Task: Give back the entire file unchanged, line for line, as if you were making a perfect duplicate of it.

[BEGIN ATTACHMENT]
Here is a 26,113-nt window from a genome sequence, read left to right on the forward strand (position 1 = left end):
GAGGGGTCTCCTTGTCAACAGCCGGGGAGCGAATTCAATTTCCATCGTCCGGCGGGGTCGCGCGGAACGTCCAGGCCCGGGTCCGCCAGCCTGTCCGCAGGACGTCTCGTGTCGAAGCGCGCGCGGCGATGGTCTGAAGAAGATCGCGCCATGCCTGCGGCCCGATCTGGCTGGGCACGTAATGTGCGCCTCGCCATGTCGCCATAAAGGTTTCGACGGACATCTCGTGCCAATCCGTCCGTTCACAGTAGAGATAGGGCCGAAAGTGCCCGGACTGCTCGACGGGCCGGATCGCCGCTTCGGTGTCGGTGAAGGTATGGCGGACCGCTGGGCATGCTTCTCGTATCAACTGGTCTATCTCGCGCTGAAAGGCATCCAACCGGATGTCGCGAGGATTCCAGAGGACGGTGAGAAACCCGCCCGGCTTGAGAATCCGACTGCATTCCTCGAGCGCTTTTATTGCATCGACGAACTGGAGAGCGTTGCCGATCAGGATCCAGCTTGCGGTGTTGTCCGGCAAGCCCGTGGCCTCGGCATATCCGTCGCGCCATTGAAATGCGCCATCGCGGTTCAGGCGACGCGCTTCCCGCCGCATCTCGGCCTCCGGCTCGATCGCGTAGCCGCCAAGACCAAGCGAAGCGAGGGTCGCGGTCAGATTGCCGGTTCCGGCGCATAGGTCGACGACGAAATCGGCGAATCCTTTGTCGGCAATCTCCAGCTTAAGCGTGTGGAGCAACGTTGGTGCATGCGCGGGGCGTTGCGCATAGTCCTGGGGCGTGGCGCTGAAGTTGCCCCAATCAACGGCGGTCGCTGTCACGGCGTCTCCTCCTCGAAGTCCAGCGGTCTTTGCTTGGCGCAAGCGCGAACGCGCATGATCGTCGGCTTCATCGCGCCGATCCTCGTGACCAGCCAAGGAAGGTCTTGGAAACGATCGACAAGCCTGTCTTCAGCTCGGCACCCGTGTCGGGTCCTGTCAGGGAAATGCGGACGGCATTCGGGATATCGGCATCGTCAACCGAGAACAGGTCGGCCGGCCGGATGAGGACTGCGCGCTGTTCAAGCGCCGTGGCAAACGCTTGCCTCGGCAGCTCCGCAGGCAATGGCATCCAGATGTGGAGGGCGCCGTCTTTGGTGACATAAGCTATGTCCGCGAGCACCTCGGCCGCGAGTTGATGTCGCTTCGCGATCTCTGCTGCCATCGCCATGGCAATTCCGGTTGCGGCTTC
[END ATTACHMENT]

Here is a 26,113-nt window from a genome sequence, read left to right on the forward strand (position 1 = left end):
GAGGGGTCTCCTTGTCAACAGCCGGGGAGCGAATTCAATTTCCATCGTCCGGCGGGGTCGCGCGGAACGTCCAGGCCCGGGTCCGCCAGCCTGTCCGCAGGACGTCTCGTGTCGAAGCGCGCGCGGCGATGGTCTGAAGAAGATCGCGCCATGCCTGCGGCCCGATCTGGCTGGGCACGTAATGTGCGCCTCGCCATGTCGCCATAAAGGTTTCGACGGACATCTCGTGCCAATCCGTCCGTTCACAGTAGAGATAGGGCCGAAAGTGCCCGGACTGCTCGACGGGCCGGATCGCCGCTTCGGTGTCGGTGAAGGTATGGCGGACCGCTGGGCATGCTTCTCGTATCAACTGGTCTATCTCGCGCTGAAAGGCATCCAACCGGATGTCGCGAGGATTCCAGAGGACGGTGAGAAACCCGCCCGGCTTGAGAATCCGACTGCATTCCTCGAGCGCTTTTATTGCATCGACGAACTGGAGAGCGTTGCCGATCAGGATCCAGCTTGCGGTGTTGTCCGGCAAGCCCGTGGCCTCGGCATATCCGTCGCGCCATTGAAATGCGCCATCGCGGTTCAGGCGACGCGCTTCCCGCCGCATCTCGGCCTCCGGCTCGATCGCGTAGCCGCCAAGACCAAGCGAAGCGAGGGTCGCGGTCAGATTGCCGGTTCCGGCGCATAGGTCGACGACGAAATCGGCGAATCCTTTGTCGGCAATCTCCAGCTTAAGCGTGTGGAGCAACGTTGGTGCATGCGCGGGGCGTTGCGCATAGTCCTGGGGCGTGGCGCTGAAGTTGCCCCAATCAACGGCGGTCGCTGTCACGGCGTCTCCTCCTCGAAGTCCAGCGGTCTTTGCTTGGCGCAAGCGCGAACGCGCATGATCGTCGGCTTCATCGCGCCGATCCTCGTGACCAGCCAAGGAAGGTCTTGGAAACGATCGACAAGCCTGTCTTCAGCTCGGCACCCGTGTCGGGTCCTGTCAGGGAAATGCGGACGGCATTCGGGATATCGGCATCGTCAACCGAGAACAGGTCGGCCGGCCGGATGAGGACTGCGCGCTGTTCAAGCGCCGTGGCAAACGCTTGCCTCGGCAGCTCCGCAGGCAATGGCATCCAGATGTGGAGGGCGCCGTCTTTGGTGACATAAGCTATGTCCGCGAGCACCTCGGCCGCGAGTTGATGTCGCTTCGCGATCTCTGCTGCCATCGCCATGGCAATTCCGGTTGCGGCTTC